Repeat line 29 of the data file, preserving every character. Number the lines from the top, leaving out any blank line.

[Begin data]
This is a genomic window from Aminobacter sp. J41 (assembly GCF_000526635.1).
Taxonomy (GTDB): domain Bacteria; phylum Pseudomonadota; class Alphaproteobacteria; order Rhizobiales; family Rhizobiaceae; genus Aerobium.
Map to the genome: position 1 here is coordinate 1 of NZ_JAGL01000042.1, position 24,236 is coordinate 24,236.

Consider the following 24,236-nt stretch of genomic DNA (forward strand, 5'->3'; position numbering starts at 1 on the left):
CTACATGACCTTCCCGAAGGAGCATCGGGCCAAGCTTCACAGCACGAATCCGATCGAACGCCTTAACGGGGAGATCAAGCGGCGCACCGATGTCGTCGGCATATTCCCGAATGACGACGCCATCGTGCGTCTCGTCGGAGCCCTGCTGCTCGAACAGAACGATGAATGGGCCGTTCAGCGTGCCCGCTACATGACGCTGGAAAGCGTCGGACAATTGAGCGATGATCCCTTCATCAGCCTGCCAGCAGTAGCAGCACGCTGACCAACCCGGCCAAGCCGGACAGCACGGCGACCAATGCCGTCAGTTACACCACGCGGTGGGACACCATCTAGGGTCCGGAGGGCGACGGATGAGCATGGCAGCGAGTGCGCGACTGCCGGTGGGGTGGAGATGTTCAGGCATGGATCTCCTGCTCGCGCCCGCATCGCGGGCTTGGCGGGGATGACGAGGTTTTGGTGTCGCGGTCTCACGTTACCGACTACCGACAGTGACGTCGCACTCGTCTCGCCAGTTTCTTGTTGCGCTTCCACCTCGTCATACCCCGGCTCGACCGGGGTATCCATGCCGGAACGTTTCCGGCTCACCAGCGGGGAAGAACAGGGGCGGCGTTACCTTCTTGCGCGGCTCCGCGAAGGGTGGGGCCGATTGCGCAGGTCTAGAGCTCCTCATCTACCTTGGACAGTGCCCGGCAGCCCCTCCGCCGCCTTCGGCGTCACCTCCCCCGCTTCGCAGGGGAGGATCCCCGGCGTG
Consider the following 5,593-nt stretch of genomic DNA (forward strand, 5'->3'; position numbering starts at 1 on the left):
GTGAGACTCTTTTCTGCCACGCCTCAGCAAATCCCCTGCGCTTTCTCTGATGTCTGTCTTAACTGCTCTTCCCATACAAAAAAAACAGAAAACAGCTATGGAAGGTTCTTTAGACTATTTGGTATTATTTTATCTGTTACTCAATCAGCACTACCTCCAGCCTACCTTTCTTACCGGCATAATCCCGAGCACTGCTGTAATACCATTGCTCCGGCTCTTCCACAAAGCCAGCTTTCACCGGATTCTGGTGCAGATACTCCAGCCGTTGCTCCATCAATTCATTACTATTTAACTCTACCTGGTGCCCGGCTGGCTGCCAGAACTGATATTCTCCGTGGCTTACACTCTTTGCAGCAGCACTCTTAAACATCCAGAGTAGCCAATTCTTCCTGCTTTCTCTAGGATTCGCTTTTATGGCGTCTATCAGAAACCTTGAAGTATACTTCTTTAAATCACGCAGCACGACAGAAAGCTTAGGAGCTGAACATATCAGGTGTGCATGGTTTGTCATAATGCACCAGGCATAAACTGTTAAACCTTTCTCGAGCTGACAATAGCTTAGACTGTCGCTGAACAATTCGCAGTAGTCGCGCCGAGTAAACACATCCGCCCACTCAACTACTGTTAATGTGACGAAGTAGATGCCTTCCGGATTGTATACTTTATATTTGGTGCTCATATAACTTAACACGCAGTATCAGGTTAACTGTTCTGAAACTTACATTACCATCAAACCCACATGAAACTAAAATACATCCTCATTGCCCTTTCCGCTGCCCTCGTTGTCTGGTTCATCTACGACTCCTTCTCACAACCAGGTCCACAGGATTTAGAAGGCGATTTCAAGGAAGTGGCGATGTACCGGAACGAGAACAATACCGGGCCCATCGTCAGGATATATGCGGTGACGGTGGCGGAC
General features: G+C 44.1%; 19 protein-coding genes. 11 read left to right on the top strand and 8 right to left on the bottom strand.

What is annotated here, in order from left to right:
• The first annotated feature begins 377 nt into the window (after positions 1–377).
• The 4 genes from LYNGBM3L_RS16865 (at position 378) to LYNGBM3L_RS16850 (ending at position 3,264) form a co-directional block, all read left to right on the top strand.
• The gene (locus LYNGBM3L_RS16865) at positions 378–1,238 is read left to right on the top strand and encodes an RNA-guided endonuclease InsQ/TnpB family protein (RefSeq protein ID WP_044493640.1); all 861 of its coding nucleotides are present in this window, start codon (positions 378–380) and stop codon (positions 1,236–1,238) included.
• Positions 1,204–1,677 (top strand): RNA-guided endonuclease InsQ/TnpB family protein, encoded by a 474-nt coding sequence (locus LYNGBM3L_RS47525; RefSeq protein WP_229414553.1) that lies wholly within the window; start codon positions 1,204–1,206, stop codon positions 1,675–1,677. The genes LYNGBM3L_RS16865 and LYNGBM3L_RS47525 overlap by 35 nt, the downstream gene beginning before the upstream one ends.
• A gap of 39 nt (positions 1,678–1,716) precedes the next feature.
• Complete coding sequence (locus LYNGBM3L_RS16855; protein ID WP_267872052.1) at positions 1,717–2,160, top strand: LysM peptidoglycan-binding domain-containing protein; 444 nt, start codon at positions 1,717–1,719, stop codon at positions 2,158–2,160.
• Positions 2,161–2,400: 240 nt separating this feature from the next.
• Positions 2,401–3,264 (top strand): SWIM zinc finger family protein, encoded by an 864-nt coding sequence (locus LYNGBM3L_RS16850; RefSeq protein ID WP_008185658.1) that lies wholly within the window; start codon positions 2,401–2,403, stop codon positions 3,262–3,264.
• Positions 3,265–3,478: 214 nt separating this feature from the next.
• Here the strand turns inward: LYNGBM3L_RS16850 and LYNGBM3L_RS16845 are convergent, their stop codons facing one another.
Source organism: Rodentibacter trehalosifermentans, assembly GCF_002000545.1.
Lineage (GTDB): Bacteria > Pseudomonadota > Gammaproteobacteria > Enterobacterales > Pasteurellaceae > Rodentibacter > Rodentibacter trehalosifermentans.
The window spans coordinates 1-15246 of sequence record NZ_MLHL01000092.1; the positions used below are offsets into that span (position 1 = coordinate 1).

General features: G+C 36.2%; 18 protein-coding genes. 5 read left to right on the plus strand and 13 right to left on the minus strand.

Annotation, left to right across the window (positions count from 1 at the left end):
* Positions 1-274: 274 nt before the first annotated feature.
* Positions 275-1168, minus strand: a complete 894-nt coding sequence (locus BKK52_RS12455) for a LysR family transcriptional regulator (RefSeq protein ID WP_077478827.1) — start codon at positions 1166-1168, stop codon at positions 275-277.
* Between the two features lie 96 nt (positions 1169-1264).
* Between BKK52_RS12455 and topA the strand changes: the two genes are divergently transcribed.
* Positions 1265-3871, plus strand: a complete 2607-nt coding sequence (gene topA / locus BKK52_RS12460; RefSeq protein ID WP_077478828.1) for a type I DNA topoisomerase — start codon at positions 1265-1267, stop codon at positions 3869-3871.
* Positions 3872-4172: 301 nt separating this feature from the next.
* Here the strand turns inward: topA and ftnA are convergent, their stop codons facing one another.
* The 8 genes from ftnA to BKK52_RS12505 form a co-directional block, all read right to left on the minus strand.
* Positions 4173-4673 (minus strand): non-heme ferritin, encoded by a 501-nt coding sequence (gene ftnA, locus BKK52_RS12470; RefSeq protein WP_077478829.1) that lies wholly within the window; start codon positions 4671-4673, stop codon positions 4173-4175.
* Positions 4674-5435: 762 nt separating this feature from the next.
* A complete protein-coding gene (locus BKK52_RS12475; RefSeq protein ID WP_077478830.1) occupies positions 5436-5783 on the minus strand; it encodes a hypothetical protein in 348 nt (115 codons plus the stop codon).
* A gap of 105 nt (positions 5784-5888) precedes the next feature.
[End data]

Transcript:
* Positions 1265-3871, plus strand: a complete 2607-nt coding sequence (gene topA / locus BKK52_RS12460; RefSeq protein ID WP_077478828.1) for a type I DNA topoisomerase — start codon at positions 1265-1267, stop codon at positions 3869-3871.